Top Ten

September 21, 2022

Institutions announce plans, events for National Day for Truth & Reconciliation

Several institutions have made announcements of their plans for the National Day for Truth & Reconciliation. Shingwauk Kinoomaage Gamig (SKG) will be celebrating its grand opening as part of a Commemoration Day being held in Sault Ste Marie. Algonquin College will be hosting ceremonies, speakers, a chili and bannock lunch, and a film screening, as well as unveiling a commemorative sculpture by Barry Ranger. Medicine Hat College and the Miywasin Friendship Centre will host a public outdoor event that will include a walk led by Indigenous and community leaders, stories of resilience, a blanket ceremony, an honour song, and round dance. British Columbia Institute of Technology is launching the “We Will Always Remember” project in advance of the day. “We want Canadians to learn, reflect and dialogue, but more importantly, go beyond these activities and commit to action and advancing reconciliation in their personal and professional lives for the National Day for Truth and Reconciliation,” said BCIT Indigenous Initiatives and Partnership Executive Director Kory Wilson. Newswire (SKG) | Algonquin | MHC | Nation Talk (BCIT) (National)

Durham, NAIT partner to increase professional development opportunities

Durham College’s Professional & Part-time Learning (PPL) has partnered with the Northern Alberta Institute of Technology to give students additional professional development opportunities. The partnership includes access to a variety of courses on topics such as cybersecurity, crisis communications and management, and digital video editing. “By partnering with NAIT, our team at PPL will lead the way in providing students with a much broader array of professional courses,” said Durham PPL Executive Dean Jean Choi. “As industry leaders, DC understands and recognizes that professional education requires a flexible and innovative approach to learning to meet the needs of the student, and that is what this partnership is all about.” Durham (ON | AB)

Canada announces $20M donation to QES program

The Government of Canada has announced that it will be honouring the legacy of Her Majesty Queen Elizabeth II with a $20M donation to the Queen Elizabeth Scholars (QES) program. The QES program is led by the Rideau Hall Foundation (RHF) in collaboration with Universities Canada and with support from Community Foundations of Canada. The gift will enable QES recipients to participate in international experiences that advance their research and studies. “This gift will ensure that generations of youth have the opportunity to develop a global outlook, empathy, and understanding – all of which are essential for navigating the complexities of today’s world,” said RHF President Teresa Marques. Universities Canada (National)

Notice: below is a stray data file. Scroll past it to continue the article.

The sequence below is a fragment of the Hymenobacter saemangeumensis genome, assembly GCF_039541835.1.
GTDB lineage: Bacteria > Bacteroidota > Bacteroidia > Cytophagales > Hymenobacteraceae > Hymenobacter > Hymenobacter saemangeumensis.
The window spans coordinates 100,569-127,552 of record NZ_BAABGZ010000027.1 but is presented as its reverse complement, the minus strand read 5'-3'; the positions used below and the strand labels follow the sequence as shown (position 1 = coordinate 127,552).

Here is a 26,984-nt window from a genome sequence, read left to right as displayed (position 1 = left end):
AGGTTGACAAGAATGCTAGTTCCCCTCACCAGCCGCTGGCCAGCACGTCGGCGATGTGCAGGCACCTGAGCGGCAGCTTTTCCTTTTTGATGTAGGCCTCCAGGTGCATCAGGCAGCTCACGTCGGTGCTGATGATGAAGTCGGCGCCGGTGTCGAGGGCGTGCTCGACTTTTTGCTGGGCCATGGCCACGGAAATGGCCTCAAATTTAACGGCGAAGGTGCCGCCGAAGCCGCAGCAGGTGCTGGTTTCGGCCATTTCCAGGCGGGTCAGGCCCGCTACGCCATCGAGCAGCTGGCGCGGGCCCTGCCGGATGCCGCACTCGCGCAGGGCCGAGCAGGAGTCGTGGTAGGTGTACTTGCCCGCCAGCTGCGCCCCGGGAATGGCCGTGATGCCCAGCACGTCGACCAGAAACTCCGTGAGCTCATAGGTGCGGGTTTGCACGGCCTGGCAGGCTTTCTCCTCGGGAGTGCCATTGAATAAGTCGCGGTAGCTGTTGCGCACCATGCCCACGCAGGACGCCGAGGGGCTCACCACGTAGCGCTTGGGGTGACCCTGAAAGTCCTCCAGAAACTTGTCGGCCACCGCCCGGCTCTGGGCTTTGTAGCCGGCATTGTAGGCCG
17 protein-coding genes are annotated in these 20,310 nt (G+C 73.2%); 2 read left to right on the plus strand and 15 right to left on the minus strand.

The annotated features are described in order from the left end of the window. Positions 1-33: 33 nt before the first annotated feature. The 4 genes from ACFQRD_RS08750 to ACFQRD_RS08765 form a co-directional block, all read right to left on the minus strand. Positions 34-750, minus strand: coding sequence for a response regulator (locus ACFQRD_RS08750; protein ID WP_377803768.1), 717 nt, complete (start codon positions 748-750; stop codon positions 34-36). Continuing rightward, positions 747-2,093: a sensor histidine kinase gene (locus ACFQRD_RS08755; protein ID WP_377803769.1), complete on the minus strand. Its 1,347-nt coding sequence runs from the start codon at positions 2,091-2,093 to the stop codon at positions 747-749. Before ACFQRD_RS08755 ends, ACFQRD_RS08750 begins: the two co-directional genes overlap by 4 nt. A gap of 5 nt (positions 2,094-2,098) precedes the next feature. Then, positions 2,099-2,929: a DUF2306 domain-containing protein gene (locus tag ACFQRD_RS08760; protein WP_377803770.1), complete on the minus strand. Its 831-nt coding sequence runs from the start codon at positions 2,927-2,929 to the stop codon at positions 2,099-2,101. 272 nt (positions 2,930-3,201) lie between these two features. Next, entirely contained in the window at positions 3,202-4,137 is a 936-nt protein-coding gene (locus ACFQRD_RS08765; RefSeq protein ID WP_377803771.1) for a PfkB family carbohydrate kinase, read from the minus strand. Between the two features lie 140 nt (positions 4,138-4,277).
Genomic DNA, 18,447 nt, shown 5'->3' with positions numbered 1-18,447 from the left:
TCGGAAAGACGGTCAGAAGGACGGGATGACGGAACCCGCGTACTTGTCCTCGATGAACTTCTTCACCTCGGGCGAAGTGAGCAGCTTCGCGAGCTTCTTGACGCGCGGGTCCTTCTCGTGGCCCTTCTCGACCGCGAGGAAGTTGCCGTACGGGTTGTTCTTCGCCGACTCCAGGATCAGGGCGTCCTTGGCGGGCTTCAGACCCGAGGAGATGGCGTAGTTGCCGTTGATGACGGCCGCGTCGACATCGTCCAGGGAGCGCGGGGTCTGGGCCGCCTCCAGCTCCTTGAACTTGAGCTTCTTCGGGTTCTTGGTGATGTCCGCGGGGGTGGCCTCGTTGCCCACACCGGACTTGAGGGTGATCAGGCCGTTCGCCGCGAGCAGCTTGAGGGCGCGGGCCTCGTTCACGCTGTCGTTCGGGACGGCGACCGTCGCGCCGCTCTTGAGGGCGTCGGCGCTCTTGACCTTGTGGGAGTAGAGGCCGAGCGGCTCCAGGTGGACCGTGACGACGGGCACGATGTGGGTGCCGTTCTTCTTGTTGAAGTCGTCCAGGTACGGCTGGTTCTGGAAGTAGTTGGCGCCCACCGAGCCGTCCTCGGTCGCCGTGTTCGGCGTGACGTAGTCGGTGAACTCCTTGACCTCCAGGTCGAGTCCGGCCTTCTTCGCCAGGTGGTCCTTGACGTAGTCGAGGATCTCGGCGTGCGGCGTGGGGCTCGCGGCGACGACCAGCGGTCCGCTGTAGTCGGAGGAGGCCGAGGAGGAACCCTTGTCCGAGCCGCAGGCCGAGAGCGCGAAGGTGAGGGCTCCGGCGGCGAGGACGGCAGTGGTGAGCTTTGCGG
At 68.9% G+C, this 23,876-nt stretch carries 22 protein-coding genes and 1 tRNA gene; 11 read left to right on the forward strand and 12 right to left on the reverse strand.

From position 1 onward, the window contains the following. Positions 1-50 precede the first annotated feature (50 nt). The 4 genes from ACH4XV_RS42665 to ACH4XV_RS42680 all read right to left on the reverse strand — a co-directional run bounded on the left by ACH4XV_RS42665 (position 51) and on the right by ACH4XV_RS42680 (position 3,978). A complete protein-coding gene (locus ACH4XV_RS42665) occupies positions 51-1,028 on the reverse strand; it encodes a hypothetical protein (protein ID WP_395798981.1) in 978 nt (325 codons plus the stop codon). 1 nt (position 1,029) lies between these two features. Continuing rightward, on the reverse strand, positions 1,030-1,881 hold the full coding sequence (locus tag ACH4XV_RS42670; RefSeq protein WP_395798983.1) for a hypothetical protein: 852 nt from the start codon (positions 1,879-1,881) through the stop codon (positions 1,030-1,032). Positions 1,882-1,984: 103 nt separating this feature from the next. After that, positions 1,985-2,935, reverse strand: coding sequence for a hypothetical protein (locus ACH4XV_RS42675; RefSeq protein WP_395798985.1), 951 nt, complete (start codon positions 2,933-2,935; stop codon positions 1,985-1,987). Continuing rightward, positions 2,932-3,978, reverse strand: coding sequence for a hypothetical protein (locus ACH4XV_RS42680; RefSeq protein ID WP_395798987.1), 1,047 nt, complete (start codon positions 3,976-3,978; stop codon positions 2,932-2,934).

Cambrian launches Bachelor of Business Administration degree

Cambrian College has launched an honours bachelor degree in business administration. Students in the Bachelor of Business Administration degree can major in accounting, data analytics, or digital marketing, or pursue a General Business Administration degree. The degree includes a 14-week internship and a capstone applied learning project. The program will also provide students in Cambrian’s business diploma program with a pathway to a degree without leaving the college. “[W]e’re listening to what employers want and what students are seeking, and we feel that our Honours BBA responds to what we have heard,” said Cambrian Dean, School of Business Dr Parvinder Arora. Cambrian says it is the first college in northern Ontario to offer a degree of this kind. Cambrian | CBC (ON)

Queen’s, UVic, UBC appear in Business School Rankings

Financial Times has released its Business School Rankings – Masters in Management 2022 rankings. The rankings evaluate Masters in Management programs from around the world for their performance in areas such as graduate employment outcome and school diversity using alumni survey responses and institutional data. 100 business schools are included in the final rankings. Three Canadian postsecondary institutions appeared in the rankings: Queen’s University Smith School of Business (#61), the University of Victoria: Gustavson School of Business (#76), and the University of British Columbia Sauder School of Business (#100). Financial Times (Rankings) | Financial Times (Method) (National)